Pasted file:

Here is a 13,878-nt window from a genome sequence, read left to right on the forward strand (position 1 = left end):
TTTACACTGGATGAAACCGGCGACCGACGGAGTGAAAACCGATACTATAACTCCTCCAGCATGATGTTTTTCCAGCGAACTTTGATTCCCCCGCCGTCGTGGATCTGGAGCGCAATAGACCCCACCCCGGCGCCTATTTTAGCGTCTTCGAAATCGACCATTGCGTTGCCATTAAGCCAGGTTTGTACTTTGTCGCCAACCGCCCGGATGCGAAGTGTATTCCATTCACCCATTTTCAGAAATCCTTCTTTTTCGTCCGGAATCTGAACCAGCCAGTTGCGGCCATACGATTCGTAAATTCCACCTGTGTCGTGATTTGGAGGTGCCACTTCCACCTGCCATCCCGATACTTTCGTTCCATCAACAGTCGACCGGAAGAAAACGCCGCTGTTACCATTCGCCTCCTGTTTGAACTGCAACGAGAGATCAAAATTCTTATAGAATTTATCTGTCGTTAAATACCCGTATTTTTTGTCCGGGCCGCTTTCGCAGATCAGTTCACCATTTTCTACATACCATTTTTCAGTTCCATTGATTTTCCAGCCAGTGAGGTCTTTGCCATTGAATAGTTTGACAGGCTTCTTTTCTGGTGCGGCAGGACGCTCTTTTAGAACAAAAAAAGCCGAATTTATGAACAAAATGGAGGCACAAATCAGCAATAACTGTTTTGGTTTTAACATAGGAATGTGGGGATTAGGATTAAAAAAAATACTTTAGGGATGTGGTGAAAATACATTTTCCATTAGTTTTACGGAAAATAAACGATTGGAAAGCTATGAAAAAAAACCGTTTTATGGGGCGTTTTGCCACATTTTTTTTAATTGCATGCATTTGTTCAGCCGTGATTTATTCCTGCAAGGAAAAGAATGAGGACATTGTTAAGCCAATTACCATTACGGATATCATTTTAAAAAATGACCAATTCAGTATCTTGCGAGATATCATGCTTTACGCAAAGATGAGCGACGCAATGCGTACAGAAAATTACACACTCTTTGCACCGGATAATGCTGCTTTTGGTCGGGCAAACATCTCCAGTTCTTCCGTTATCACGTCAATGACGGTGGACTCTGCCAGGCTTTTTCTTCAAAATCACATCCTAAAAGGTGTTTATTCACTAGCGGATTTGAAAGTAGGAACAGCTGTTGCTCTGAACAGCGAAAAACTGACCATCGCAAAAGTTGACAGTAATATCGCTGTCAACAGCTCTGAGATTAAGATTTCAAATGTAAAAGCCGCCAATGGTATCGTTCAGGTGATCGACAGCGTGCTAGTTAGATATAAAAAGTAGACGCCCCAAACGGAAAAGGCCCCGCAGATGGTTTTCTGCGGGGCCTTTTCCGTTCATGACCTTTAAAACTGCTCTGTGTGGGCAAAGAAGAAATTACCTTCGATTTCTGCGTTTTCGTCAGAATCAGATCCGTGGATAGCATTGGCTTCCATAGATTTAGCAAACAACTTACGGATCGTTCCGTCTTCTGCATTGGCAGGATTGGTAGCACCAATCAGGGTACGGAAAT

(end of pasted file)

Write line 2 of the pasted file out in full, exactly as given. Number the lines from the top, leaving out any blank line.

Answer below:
TTTACACTGGATGAAACCGGCGACCGACGGAGTGAAAACCGATACTATAACTCCTCCAGCATGATGTTTTTCCAGCGAACTTTGATTCCCCCGCCGTCGTGGATCTGGAGCGCAATAGACCCCACCCCGGCGCCTATTTTAGCGTCTTCGAAATCGACCATTGCGTTGCCATTAAGCCAGGTTTGTACTTTGTCGCCAACCGCCCGGATGCGAAGTGTATTCCATTCACCCATTTTCAGAAATCCTTCTTTTTCGTCCGGAATCTGAACCAGCCAGTTGCGGCCATACGATTCGTAAATTCCACCTGTGTCGTGATTTGGAGGTGCCACTTCCACCTGCCATCCCGATACTTTCGTTCCATCAACAGTCGACCGGAAGAAAACGCCGCTGTTACCATTCGCCTCCTGTTTGAACTGCAACGAGAGATCAAAATTCTTATAGAATTTATCTGTCGTTAAATACCCGTATTTTTTGTCCGGGCCGCTTTCGCAGATCAGTTCACCATTTTCTACATACCATTTTTCAGTTCCATTGATTTTCCAGCCAGTGAGGTCTTTGCCATTGAATAGTTTGACAGGCTTCTTTTCTGGTGCGGCAGGACGCTCTTTTAGAACAAAAAAAGCCGAATTTATGAACAAAATGGAGGCACAAATCAGCAATAACTGTTTTGGTTTTAACATAGGAATGTGGGGATTAGGATTAAAAAAAATACTTTAGGGATGTGGTGAAAATACATTTTCCATTAGTTTTACGGAAAATAAACGATTGGAAAGCTATGAAAAAAAACCGTTTTATGGGGCGTTTTGCCACATTTTTTTTAATTGCATGCATTTGTTCAGCCGTGATTTATTCCTGCAAGGAAAAGAATGAGGACATTGTTAAGCCAATTACCATTACGGATATCATTTTAAAAAATGACCAATTCAGTATCTTGCGAGATATCATGCTTTACGCAAAGATGAGCGACGCAATGCGTACAGAAAATTACACACTCTTTGCACCGGATAATGCTGCTTTTGGTCGGGCAAACATCTCCAGTTCTTCCGTTATCACGTCAATGACGGTGGACTCTGCCAGGCTTTTTCTTCAAAATCACATCCTAAAAGGTGTTTATTCACTAGCGGATTTGAAAGTAGGAACAGCTGTTGCTCTGAACAGCGAAAAACTGACCATCGCAAAAGTTGACAGTAATATCGCTGTCAACAGCTCTGAGATTAAGATTTCAAATGTAAAAGCCGCCAATGGTATCGTTCAGGTGATCGACAGCGTGCTAGTTAGATATAAAAAGTAGACGCCCCAAACGGAAAAGGCCCCGCAGATGGTTTTCTGCGGGGCCTTTTCCGTTCATGACCTTTAAAACTGCTCTGTGTGGGCAAAGAAGAAATTACCTTCGATTTCTGCGTTTTCGTCAGAATCAGATCCGTGGATAGCATTGGCTTCCATAGATTTAGCAAACAACTTACGGATCGTTCCGTCTTCTGCATTGGCAGGATTGGTAGCACCAATCAGGGTACGGAAAT